Joss Whedon just quit Twitter, offering comfort for those of you who have never started and those of you who hate it without even knowing who Joss Whedon is.
Whedon is the guy behind the Avengers movie franchise. He's also the guy who gave us the TV-changing Buffy, the Vampire Slayer, as well as a host of shows: Angel, Firefly, Dollhouse, and the currently airing Agents of Shield.
In other words, Whedon is one busy guy. Which is why his reason for quitting the twitting makes so much sense to anyone forced into that land of time-suck.
"I joined six months ago specifically to try to drive business to Much Ado About Nothing because I figured [a low-budget film of a Shakespeare play shot in black-and-white] needs all the help it can get," he told Entertainment Weekly.
"The moment I joined, oh my God, what a responsibility. This is enormous work -- very fun, but it really started to take up a huge amount of my head space," Whedon said. "I'm making a movie. I've got a responsibility. This [Twitter] job doesn't pay very well... People are like, 'It's like a drug.' Yeah, and it's like a job. It's just another art form. Until I have a script I truly believe in or a tweet that's really remarkable, I can just walk away and get back to the storytelling I need to do."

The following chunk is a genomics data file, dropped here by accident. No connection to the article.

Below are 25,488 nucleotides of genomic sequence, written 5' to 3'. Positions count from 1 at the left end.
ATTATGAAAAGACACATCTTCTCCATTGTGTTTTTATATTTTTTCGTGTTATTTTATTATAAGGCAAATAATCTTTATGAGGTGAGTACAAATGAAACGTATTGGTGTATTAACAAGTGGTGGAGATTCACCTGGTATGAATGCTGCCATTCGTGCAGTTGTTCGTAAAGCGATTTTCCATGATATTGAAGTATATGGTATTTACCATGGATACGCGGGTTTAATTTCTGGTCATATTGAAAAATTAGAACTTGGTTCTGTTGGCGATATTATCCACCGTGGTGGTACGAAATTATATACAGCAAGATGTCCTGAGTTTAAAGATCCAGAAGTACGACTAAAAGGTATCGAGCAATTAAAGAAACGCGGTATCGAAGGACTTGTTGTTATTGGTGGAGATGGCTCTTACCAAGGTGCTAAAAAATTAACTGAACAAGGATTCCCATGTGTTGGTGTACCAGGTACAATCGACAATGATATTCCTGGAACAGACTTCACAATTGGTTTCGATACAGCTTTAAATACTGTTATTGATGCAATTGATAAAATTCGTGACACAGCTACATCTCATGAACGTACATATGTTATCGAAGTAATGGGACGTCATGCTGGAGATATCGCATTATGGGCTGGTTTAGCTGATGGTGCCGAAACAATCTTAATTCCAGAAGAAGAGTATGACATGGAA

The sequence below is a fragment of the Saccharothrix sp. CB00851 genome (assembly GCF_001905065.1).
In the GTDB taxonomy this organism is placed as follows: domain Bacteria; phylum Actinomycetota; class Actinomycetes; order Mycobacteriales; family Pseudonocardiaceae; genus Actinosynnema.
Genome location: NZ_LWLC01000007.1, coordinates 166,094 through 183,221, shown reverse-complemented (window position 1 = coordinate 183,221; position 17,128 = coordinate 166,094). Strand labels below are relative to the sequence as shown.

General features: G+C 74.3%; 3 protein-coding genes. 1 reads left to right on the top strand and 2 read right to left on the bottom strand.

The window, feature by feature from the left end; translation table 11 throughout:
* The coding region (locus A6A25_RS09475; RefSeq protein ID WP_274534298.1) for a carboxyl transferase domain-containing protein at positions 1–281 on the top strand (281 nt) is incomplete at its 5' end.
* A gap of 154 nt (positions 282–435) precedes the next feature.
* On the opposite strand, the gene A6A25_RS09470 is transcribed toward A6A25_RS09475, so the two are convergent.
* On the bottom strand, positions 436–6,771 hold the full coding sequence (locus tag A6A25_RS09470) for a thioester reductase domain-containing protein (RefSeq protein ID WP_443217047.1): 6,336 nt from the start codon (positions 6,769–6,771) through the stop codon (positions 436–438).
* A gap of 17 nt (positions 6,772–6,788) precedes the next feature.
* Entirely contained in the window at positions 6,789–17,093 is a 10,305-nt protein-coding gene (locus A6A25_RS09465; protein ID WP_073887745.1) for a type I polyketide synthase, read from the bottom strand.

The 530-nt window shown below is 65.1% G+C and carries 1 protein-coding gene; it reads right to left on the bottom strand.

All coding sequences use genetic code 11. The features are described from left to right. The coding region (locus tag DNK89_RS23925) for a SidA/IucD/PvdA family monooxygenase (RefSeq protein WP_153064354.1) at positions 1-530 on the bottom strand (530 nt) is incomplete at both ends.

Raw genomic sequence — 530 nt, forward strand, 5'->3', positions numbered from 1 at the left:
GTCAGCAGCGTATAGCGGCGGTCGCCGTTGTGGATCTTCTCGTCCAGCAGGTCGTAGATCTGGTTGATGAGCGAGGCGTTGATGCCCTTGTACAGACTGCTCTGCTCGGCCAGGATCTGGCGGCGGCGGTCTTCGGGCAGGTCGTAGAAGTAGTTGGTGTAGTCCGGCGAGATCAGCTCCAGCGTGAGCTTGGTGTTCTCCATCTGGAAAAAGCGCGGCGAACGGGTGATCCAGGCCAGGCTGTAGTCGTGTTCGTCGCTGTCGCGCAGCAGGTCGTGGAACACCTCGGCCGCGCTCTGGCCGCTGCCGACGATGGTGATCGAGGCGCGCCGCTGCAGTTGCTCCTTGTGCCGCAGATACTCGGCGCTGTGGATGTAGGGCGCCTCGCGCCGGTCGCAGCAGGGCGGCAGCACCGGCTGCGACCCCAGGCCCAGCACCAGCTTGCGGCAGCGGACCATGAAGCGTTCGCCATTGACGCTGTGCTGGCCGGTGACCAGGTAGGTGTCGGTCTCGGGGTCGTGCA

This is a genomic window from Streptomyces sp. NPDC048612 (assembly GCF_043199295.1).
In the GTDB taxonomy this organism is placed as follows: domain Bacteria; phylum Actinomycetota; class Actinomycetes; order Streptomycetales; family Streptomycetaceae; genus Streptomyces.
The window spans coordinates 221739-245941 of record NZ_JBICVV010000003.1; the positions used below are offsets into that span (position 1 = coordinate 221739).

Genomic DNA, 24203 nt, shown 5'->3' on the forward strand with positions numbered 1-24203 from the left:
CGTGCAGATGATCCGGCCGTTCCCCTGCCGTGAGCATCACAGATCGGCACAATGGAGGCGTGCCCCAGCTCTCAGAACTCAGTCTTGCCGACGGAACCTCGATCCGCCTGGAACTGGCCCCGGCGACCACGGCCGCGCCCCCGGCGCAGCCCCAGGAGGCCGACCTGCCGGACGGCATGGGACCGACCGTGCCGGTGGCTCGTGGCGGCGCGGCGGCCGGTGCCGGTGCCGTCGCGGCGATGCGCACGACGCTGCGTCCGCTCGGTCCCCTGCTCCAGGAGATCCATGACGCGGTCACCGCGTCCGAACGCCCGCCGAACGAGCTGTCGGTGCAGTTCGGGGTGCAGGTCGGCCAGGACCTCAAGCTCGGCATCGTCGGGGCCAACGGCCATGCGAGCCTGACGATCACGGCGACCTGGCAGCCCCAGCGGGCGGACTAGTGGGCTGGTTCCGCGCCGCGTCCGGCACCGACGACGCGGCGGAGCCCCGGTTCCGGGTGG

His obsessive fandom is blaming his exit on the mean, mean feminists who were supposedly attacking Whedon over the way he wrote Scarlett Johansson's Black Widow character in Avengers: Age of Ultron. But I suspect Whedon's Twitter-fatigue is just another example of why this social media thing isn't a replacement for old media.
Whedon nails it when he says Twitter is just another kind of art form -- a creative job that doesn't pay.
I hear Whedon's complaint about the black hole of Twitter -- and Facebook, and Pinterest, and Instagram, and Snapchat, and Vine... -- from just about everyone I know whose business involves selling anything to the public. Book publishers, retailers, and small businesses of all sorts once bought advertising to display their wares to potential customers. Now they're dealing with the same problem confronting newspapers: no readers.
Which means that while they can still buy an ad in these shrinking outlets, there's no longer much of an audience to see it.
So Whedon resorted to Twitter, which launched in 2006, to talk to his audience directly, because he can no longer rely on two things old media once provided: journalists who alerted readers to newsworthy films, and an audience for the advertising he once would have bought.
And that's not just the newspapers' problem; it's everybody's problem. Old media's disappearing audience has been a huge hassle for most enterprises, which can no longer reach their customers via traditional advertising. So they've resorted to DIY social media.